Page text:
red cherry, st lucia, straylight
From today's reading:
Maram Al-Massri's A Red Cherry on a White Tile Floor, Khaled Mattawa's brisk translation from Arabic of a Syrian poet living in France-- her first US publication, but a book that appeared in Britain years ago (check out this flamethrowing negative review). These are short, rough poems that remind me more of Catullus than of other modern poetry from Arabic in translation: most of them are about sex or about sexism, and some of the best are about both. It's not something I expected to find memorable, especially not since most of the sound patterns from inherited Arabic forms appear to have been eliminated (perhaps inevitably) in the scoured surfaces and sharp edges of Mattawa's translations. And yet it turns out that they work. I'll post a poem Monday if I can; in the meantime, here's a revealing interview with the author (beware: ugly web page, at least if you're using a Mac). Two more recent readings, with queries, below the fold.
These are books I'm rereading because I'm teaching them next week: each one provokes, this weekend, an open-ended query for Harriet's readers.
The first is William Gibson's Neuromancer, from which all cyberpunk fiction descends. Holy cow, is this an enormous study guide! My question for you: other than Cathy Park Hong's Dance Dance Revolution, is there any cyberpunk poetry? Has there ever been? Should there be? Was it any good?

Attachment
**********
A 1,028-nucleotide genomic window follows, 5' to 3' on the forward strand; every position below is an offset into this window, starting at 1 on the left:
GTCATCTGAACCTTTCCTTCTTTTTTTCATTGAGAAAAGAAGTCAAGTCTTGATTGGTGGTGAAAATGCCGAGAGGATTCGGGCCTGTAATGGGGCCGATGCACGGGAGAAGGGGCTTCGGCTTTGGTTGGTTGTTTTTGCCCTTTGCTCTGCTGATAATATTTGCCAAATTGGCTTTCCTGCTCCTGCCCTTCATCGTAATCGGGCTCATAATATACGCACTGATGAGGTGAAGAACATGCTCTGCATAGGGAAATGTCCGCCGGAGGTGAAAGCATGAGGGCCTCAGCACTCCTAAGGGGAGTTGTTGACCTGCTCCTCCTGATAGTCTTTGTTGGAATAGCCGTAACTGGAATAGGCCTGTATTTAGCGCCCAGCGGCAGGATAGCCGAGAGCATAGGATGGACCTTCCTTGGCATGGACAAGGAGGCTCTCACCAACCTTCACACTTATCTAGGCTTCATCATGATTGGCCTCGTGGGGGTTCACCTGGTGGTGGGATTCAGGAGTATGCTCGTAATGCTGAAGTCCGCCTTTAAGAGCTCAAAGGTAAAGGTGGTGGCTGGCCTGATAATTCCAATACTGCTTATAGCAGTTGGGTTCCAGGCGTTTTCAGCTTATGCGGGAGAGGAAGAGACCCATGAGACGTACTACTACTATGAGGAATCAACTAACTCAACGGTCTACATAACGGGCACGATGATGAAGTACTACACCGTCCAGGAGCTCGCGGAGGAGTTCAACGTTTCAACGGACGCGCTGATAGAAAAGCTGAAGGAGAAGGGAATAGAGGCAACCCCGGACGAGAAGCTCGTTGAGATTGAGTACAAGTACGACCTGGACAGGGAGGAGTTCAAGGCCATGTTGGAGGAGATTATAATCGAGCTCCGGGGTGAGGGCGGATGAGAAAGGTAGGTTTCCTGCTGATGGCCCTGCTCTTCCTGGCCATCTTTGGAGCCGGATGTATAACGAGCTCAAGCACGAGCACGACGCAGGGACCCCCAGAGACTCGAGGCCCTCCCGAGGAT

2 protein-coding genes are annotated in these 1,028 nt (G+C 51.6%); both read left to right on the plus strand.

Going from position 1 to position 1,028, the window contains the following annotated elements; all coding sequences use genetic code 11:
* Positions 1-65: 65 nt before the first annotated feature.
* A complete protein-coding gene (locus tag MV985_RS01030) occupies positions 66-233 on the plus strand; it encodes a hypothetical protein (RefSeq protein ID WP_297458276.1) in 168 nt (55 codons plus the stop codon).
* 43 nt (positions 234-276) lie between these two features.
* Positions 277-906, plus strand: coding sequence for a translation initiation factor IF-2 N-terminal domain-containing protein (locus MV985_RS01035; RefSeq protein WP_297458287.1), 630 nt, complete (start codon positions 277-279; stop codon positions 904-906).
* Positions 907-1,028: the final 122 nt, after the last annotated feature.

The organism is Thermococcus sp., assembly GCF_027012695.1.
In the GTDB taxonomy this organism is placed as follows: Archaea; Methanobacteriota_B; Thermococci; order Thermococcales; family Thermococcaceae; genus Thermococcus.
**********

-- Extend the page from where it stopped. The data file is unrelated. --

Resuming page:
The second is a group of poems from the 1960s and 70s by Derek Walcott, and the question they raise is...
American critics find it pretty easy to think about Anglophone Caribbean poetry in the context of Walcott and Brathwaite, or Walcott versus Brathwaite (which doesn't mean Americans get the answers right). And we can certainly find and read some Anglophone Caribbean poets of later generations: I've been following the Jamaican poet Mark McMorris, e.g., for a few books now. But I don't have a sense of the shape of the literature for Anglophone Caribbean poets of McMorris's generation, nor (more generally) of what the monuments and the reference points are for poets who grew up in the Anglophone Caribbean in the 1970s or 1980s or 1990s, and I do have a sense that I've missed a lot. What have I missed? What should I have read?
Stephanie (also Steph; formerly Stephen) Burt is a poet, literary critic, and professor. In 2012, the New York Times called Burt “one of the most influential poetry critics of [her] generation.” Burt grew up around Washington, DC and earned a BA from Harvard and PhD from Yale. She has published four collections of poems: Advice...